Ah yes. Wirewrapping. That's loads of fun when you don't remove the insulation from the wire properly before wirewrapping. A 10 second mistake can cost hours of troubleshooting. "Now WHY am I losing the clock signal between the oscillator and the memory controller?" Etc.
I worked on an early People Mover built by Ford Motor Company in the mid 70s. Its onboard controller boards - 5 or 6 of 'em - were wirewrapped TTL chips in an array of (just guessing) about 16 rows X 16 columns. (The controller was driven by a DEC PDP8-E with 8k ROM and 4K of RAM.) When wired according to specs, no single wirewrap post could have more than two GAS_TIGHT connections. Ten wraps of bare wire and 1-1/2 insulation wraps, as I recall. (We had to take a class to learn to do it to their specifications.) This was a driverless transportation system that had two 30-passenger vehicles running in opposite directions on a guideway that was mostly a single lane, with a two lane center section where they would pass each other in perfect synchronization. For the most part, LOL...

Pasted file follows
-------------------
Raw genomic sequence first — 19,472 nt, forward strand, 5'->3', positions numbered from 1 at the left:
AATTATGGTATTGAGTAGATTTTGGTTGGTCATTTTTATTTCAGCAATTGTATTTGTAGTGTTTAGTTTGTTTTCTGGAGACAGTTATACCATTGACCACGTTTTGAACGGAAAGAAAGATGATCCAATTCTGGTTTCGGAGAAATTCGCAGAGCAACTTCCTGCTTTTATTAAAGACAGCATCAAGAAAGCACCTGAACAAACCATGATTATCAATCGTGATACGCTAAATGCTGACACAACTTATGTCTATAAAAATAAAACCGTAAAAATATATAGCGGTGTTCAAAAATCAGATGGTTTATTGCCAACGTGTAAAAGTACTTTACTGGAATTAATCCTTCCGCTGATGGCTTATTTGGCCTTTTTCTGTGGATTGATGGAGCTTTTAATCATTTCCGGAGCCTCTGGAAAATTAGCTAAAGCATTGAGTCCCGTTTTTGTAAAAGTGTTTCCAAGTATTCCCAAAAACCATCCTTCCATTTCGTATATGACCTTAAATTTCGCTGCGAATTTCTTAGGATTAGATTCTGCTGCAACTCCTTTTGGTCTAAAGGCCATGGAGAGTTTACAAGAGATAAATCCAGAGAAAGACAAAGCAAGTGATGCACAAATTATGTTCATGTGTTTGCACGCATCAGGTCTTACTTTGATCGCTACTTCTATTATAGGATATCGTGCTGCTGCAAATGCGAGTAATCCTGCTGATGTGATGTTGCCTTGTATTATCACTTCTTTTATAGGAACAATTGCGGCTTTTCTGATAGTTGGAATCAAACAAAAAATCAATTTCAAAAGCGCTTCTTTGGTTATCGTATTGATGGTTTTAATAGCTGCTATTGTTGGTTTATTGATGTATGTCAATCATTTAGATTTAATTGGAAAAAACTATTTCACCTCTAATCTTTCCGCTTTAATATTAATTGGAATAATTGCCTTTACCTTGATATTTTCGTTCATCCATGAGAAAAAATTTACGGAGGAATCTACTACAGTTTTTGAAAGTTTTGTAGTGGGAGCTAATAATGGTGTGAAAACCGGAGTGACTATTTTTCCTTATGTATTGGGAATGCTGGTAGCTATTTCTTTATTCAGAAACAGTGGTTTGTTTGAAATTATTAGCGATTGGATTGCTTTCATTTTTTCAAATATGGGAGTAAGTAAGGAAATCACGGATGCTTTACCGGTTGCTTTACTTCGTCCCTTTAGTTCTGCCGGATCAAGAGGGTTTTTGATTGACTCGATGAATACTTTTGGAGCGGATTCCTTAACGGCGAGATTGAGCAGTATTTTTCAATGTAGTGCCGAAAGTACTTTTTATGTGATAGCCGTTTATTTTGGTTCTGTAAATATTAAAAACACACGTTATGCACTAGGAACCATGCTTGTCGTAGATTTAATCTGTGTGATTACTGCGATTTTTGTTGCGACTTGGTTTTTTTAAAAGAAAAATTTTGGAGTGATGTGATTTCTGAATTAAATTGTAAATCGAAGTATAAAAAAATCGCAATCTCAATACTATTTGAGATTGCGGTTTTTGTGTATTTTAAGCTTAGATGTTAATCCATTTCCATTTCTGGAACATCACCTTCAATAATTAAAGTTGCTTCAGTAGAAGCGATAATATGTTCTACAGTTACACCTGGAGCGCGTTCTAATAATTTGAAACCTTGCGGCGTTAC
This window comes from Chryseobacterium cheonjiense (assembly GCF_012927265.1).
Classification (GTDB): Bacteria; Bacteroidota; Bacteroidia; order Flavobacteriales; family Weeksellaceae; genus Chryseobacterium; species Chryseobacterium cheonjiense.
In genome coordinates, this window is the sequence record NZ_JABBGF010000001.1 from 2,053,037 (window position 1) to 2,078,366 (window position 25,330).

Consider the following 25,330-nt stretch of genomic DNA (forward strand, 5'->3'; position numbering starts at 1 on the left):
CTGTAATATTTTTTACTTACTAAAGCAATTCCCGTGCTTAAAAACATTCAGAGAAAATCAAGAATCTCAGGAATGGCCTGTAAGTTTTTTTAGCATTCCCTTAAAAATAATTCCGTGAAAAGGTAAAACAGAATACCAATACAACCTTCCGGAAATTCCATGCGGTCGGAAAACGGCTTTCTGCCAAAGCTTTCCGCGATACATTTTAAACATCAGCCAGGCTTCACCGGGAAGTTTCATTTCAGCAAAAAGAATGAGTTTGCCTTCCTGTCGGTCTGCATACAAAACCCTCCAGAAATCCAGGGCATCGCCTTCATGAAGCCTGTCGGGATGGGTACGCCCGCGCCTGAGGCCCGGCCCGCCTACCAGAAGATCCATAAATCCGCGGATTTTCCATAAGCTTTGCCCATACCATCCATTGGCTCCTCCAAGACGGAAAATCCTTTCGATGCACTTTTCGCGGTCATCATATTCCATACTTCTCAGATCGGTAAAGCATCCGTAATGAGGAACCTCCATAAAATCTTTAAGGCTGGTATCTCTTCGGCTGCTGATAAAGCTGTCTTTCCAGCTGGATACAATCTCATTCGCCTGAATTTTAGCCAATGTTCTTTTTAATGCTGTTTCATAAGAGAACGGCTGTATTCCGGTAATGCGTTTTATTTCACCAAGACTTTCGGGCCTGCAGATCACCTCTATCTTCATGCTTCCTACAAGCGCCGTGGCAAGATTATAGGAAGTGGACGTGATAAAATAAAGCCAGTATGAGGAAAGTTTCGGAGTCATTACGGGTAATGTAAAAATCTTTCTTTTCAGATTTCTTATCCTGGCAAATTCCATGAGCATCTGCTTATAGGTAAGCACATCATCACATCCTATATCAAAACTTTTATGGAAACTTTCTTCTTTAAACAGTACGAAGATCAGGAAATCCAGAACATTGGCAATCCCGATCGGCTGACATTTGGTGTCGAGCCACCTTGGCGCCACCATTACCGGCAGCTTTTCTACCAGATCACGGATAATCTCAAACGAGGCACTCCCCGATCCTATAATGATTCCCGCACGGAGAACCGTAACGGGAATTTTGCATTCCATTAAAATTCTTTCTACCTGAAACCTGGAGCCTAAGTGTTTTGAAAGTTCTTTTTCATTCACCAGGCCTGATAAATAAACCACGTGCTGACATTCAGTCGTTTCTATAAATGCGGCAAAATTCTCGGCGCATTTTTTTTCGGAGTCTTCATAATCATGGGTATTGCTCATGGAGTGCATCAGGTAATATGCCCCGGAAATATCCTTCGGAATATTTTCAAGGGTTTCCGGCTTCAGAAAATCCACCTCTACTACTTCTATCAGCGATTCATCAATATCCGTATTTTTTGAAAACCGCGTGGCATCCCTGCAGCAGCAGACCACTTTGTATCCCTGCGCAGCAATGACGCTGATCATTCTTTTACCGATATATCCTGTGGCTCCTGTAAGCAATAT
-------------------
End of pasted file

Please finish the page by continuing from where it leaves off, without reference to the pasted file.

Before the system was certified to carry passengers, we had to wring-out the all the connections with a Simpson ohm meter to verify that the wiring matched the design/blueprints. It took days with two test probes and crochet hooks to trace wires when something didn't appear to match the design. So much fun...
CeAB7d-UAAA9CK8.jpg

 
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I coded some GWBasic for a company to do questionnaires and collect customer contact data at the shopping mall on a luggable. I think it was the Compaq, but it might have been one of the later clone types.
I used the money from that programming job to buy my C64 (so I could play Jumpman). I think I was, um, in Grade 9 maybe.
 
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HP DeskJet 500 ink printer. I LOVED the silence and nice, quick printout.

Had one too. Ditto. These days a Brother black and white laser printer is my go to printer. Fast, quiet, less costly than ink over time. Color laser printers and supplies are still pretty expensive for me.